Pet names like "Babe", "Treacle" and "Pickle" have been voted amongst the most hated names for couples to call one another, it has emerged. The research into the most loved and hated terms of affection found "Babe" to be the most loathed way to refer to a loved one.
"Sweet cheeks" isn't likely to win any favours, while being called "Snookums", "Muffin" or "Pumpkin" were all voted likely to prompt a cold shoulder from the 2000 respondents surveyed.
While terms like "Gorgeous", "Beautiful" and "Lovely" are still acceptable, referring to your loved one as "Sugar lips", "Ducky" or "Honeybun" is deemed too sickly sweet.
The research, which was commissioned by domain name giant Siteopia.com, found the biggest reason to abandon a pet name is because it sounds too false, while soppiness or risk of offending follow closely. Although, one in seven risk-taking respondents regularly call their partner a name they don't like as a bit of a tease.
"There’s a lot of power in a name and each one throws up different connotations so it’s important to know which ones will flatter a partner and which are definitely not going to have the right effect," a spokesperson for the company pointed out.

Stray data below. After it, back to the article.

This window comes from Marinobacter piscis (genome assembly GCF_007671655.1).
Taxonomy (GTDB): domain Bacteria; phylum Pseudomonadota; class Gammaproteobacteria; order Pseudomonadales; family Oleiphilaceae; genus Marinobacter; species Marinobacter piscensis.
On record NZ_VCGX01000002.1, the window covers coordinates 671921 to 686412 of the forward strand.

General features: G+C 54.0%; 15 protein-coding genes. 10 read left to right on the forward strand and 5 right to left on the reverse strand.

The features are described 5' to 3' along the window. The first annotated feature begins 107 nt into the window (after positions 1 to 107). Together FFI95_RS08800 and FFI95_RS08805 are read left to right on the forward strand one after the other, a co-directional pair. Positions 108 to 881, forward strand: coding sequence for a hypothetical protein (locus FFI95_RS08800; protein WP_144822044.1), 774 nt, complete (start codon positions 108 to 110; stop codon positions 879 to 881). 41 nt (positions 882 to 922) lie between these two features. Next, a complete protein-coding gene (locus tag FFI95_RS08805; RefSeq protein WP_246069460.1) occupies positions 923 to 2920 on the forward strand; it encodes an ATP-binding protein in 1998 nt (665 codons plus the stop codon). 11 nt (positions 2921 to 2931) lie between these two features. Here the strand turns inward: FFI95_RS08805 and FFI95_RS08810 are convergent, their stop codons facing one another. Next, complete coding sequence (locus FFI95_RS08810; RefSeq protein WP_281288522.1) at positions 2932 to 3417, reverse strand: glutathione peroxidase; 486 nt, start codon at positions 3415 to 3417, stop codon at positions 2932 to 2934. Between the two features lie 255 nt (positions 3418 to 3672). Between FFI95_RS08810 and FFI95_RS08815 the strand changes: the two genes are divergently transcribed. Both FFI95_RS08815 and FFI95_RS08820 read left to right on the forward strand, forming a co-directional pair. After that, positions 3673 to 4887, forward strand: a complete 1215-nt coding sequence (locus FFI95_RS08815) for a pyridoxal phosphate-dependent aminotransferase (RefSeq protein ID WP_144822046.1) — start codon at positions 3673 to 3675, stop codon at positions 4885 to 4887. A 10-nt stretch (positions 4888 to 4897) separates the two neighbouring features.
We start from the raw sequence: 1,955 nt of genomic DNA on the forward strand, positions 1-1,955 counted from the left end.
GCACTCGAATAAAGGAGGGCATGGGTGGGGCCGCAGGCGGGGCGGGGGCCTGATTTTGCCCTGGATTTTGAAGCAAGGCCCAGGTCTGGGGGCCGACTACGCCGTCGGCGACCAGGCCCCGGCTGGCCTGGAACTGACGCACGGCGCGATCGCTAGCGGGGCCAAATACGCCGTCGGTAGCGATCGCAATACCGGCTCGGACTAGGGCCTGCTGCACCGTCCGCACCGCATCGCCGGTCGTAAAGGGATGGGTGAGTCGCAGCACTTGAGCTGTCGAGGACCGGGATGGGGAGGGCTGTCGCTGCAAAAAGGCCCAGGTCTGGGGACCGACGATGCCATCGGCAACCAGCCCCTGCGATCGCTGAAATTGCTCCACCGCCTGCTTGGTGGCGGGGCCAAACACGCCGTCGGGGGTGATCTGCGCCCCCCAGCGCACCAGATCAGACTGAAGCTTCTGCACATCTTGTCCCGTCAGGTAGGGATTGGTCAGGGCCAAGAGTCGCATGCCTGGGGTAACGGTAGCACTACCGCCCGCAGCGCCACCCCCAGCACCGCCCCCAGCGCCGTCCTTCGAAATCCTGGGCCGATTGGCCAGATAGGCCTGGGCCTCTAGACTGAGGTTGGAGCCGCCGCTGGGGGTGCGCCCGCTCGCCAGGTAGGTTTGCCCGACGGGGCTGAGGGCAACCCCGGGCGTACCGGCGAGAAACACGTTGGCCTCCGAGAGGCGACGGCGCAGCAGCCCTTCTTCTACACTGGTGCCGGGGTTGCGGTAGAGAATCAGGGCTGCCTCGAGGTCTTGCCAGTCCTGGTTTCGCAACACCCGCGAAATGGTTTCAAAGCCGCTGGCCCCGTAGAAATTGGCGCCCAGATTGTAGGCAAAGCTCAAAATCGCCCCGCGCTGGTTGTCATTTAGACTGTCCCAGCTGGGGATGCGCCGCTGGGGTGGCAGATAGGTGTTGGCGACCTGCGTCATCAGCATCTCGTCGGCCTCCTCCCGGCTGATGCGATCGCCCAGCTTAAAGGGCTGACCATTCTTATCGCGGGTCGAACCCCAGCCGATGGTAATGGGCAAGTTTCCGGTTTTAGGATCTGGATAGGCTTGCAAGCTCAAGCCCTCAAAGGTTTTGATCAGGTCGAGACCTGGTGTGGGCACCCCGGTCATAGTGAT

The terms of "Baby Girl" and "Baby Doll" also make the most-hated list, while modern pet names like "Babycakes" and "Sexy Pants" will also backfire.
Only one in five respondents say they call their partner by their full name most of the time, with the same number reserving a private nickname they use when it's just the two of them.
The men studied admitted they refer to their partner with names they would only use while she was out of earshot.
"The Mrs" or "The Wife" are common terms still used by men today, while one in six men quietly refer to their partner as "The Boss".
A braver one in 14 refer to their partner as "The ball and chain." Just three percent of men said they refer to their wife as "The Wicked Witch of the West."
A softer one in 10 men admitted they let their partner call them a soppy nickname that they would dread their mates ever finding out.
However, one in 10 say they have been found out on a private nickname – 44 percent used it accidentally when others were around, while three in 10 said that friends accidentally discovered it when reading private texts or cards.
"Of course personal nicknames, when born out of affection, are a nice thing for partners to have between one another.
"Although as we've seen they aren't always names we want shared publicly.
"There's a lot to be read from a name and sometimes using too strongly clichéd or overly-soppy pet names for someone we like will just be seen as insincere."